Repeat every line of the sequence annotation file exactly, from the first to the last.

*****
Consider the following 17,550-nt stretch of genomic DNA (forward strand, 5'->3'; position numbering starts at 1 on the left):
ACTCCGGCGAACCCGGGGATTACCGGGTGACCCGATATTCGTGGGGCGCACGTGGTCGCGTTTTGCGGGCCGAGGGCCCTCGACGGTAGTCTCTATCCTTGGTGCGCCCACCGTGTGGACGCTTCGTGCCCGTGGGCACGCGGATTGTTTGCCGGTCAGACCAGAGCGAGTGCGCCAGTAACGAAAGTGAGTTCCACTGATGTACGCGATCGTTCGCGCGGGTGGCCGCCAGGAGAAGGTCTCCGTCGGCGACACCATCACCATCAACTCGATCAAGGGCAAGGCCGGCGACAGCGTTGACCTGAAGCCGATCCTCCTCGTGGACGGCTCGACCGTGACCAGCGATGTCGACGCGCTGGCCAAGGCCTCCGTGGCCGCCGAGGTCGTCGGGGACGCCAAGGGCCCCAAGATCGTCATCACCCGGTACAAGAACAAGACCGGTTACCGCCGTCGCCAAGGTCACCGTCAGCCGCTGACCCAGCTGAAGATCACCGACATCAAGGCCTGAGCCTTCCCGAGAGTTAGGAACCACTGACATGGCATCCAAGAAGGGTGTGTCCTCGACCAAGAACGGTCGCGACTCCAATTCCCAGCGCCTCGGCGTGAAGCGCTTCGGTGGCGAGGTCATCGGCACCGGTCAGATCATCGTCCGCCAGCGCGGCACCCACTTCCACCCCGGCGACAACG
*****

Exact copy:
Consider the following 17,550-nt stretch of genomic DNA (forward strand, 5'->3'; position numbering starts at 1 on the left):
ACTCCGGCGAACCCGGGGATTACCGGGTGACCCGATATTCGTGGGGCGCACGTGGTCGCGTTTTGCGGGCCGAGGGCCCTCGACGGTAGTCTCTATCCTTGGTGCGCCCACCGTGTGGACGCTTCGTGCCCGTGGGCACGCGGATTGTTTGCCGGTCAGACCAGAGCGAGTGCGCCAGTAACGAAAGTGAGTTCCACTGATGTACGCGATCGTTCGCGCGGGTGGCCGCCAGGAGAAGGTCTCCGTCGGCGACACCATCACCATCAACTCGATCAAGGGCAAGGCCGGCGACAGCGTTGACCTGAAGCCGATCCTCCTCGTGGACGGCTCGACCGTGACCAGCGATGTCGACGCGCTGGCCAAGGCCTCCGTGGCCGCCGAGGTCGTCGGGGACGCCAAGGGCCCCAAGATCGTCATCACCCGGTACAAGAACAAGACCGGTTACCGCCGTCGCCAAGGTCACCGTCAGCCGCTGACCCAGCTGAAGATCACCGACATCAAGGCCTGAGCCTTCCCGAGAGTTAGGAACCACTGACATGGCATCCAAGAAGGGTGTGTCCTCGACCAAGAACGGTCGCGACTCCAATTCCCAGCGCCTCGGCGTGAAGCGCTTCGGTGGCGAGGTCATCGGCACCGGTCAGATCATCGTCCGCCAGCGCGGCACCCACTTCCACCCCGGCGACAACG